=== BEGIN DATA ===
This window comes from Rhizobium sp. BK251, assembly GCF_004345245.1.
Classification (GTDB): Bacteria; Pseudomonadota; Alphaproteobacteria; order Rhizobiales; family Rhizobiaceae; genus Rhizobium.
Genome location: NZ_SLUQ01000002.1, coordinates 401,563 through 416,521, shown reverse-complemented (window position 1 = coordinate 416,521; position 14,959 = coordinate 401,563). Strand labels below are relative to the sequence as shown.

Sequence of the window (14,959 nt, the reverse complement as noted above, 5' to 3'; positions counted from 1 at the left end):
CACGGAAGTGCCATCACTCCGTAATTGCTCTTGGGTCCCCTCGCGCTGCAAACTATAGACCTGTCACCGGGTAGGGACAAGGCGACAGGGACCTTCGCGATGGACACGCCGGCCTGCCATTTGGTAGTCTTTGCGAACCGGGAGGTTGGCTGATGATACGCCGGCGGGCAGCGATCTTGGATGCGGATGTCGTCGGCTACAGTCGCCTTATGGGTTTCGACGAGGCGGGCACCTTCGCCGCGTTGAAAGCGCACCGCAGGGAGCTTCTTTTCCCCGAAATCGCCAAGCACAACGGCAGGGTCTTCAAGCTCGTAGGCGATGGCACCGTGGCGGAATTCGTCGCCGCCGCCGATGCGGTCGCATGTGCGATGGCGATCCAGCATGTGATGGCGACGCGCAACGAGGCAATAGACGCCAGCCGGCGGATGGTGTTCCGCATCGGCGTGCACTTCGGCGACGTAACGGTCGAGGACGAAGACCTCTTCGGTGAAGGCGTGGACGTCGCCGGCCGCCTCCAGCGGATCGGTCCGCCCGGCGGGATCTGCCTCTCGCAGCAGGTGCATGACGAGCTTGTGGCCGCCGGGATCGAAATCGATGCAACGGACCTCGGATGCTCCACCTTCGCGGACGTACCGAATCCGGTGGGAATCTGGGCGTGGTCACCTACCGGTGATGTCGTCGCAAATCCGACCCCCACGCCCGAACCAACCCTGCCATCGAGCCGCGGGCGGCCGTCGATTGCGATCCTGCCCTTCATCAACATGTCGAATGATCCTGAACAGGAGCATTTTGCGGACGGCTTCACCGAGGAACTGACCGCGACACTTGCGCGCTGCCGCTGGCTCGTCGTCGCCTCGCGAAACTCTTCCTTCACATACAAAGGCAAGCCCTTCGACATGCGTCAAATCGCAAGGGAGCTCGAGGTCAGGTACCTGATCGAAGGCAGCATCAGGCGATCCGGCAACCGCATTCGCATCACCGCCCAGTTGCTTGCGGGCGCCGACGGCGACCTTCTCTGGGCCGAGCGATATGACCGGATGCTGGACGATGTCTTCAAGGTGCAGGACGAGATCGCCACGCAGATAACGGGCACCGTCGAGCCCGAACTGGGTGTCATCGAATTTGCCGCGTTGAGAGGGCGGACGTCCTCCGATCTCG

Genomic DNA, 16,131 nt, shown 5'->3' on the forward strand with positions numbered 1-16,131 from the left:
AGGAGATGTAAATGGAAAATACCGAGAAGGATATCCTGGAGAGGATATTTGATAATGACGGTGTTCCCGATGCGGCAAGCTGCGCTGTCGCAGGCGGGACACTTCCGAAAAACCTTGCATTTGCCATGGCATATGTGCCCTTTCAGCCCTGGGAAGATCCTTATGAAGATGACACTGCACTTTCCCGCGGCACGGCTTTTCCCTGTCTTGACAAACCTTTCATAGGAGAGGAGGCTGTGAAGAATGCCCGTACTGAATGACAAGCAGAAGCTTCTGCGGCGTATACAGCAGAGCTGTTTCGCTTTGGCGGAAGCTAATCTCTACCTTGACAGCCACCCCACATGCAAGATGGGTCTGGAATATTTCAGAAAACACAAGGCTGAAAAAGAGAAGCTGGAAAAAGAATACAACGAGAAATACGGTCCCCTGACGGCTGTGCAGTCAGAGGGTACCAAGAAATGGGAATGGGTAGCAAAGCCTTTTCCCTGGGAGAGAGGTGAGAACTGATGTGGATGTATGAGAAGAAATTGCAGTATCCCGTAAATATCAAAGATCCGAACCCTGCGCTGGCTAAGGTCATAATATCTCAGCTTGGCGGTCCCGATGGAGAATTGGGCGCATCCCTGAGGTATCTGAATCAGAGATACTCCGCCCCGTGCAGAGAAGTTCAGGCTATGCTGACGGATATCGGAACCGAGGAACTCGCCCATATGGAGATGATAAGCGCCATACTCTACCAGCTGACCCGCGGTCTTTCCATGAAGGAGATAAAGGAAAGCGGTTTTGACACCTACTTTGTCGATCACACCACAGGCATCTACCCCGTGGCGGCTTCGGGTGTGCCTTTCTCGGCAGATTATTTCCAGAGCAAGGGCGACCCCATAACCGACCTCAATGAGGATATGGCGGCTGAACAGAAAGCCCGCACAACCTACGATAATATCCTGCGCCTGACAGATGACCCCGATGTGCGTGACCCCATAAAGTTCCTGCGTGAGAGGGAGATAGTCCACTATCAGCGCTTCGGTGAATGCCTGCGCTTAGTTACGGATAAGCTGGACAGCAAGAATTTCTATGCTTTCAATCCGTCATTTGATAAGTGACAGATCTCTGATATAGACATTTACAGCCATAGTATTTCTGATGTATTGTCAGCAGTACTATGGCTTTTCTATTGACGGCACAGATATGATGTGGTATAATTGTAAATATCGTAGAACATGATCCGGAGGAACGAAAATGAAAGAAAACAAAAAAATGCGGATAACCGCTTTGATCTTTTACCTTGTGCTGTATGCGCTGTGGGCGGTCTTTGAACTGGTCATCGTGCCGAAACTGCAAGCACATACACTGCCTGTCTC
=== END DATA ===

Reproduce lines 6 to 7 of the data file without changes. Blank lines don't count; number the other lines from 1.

Genomic DNA, 16,131 nt, shown 5'->3' on the forward strand with positions numbered 1-16,131 from the left:
AGGAGATGTAAATGGAAAATACCGAGAAGGATATCCTGGAGAGGATATTTGATAATGACGGTGTTCCCGATGCGGCAAGCTGCGCTGTCGCAGGCGGGACACTTCCGAAAAACCTTGCATTTGCCATGGCATATGTGCCCTTTCAGCCCTGGGAAGATCCTTATGAAGATGACACTGCACTTTCCCGCGGCACGGCTTTTCCCTGTCTTGACAAACCTTTCATAGGAGAGGAGGCTGTGAAGAATGCCCGTACTGAATGACAAGCAGAAGCTTCTGCGGCGTATACAGCAGAGCTGTTTCGCTTTGGCGGAAGCTAATCTCTACCTTGACAGCCACCCCACATGCAAGATGGGTCTGGAATATTTCAGAAAACACAAGGCTGAAAAAGAGAAGCTGGAAAAAGAATACAACGAGAAATACGGTCCCCTGACGGCTGTGCAGTCAGAGGGTACCAAGAAATGGGAATGGGTAGCAAAGCCTTTTCCCTGGGAGAGAGGTGAGAACTGATGTGGATGTATGAGAAGAAATTGCAGTATCCCGTAAATATCAAAGATCCGAACCCTGCGCTGGCTAAGGTCATAATATCTCAGCTTGGCGGTCCCGATGGAGAATTGGGCGCATCCCTGAGGTATCTGAATCAGAGATACTCCGCCCCGTGCAGAGAAGTTCAGGCTATGCTGACGGATATCGGAACCGAGGAACTCGCCCATATGGAGATGATAAGCGCCATACTCTACCAGCTGACCCGCGGTCTTTCCATGAAGGAGATAAAGGAAAGCGGTTTTGACACCTACTTTGTCGATCACACCACAGGCATCTACCCCGTGGCGGCTTCGGGTGTGCCTTTCTCGGCAGATTATTTCCAGAGCAAGGGCGACCCCATAACCGACCTCAATGAGGATATGGCGGCTGAACAGAAAGCCCGCACAACCTACGATAATATCCTGCGCCTGACAGATGACCCCGATGTGCGTGACCCCATAAAGTTCCTGCGTGAGAGGGAGATAGTCCACTATCAGCGCTTCGGTGAATGCCTGCGCTTAGTTACGGATAAGCTGGACAGCAAGAATTTCTATGCTTTCAATCCGTCATTTGATAAGTGACAGATCTCTGATATAGACATTTACAGCCATAGTATTTCTGATGTATTGTCAGCAGTACTATGGCTTTTCTATTGACGGCACAGATATGATGTGGTATAATTGTAAATATCGTAGAACATGATCCGGAGGAACGAAAATGAAAGAAAACAAAAAAATGCGGATAACCGCTTTGATCTTTTACCTTGTGCTGTATGCGCTGTGGGCGGTCTTTGAACTGGTCATCGTGCCGAAACTGCAAGCACATACACTGCCTGTCTC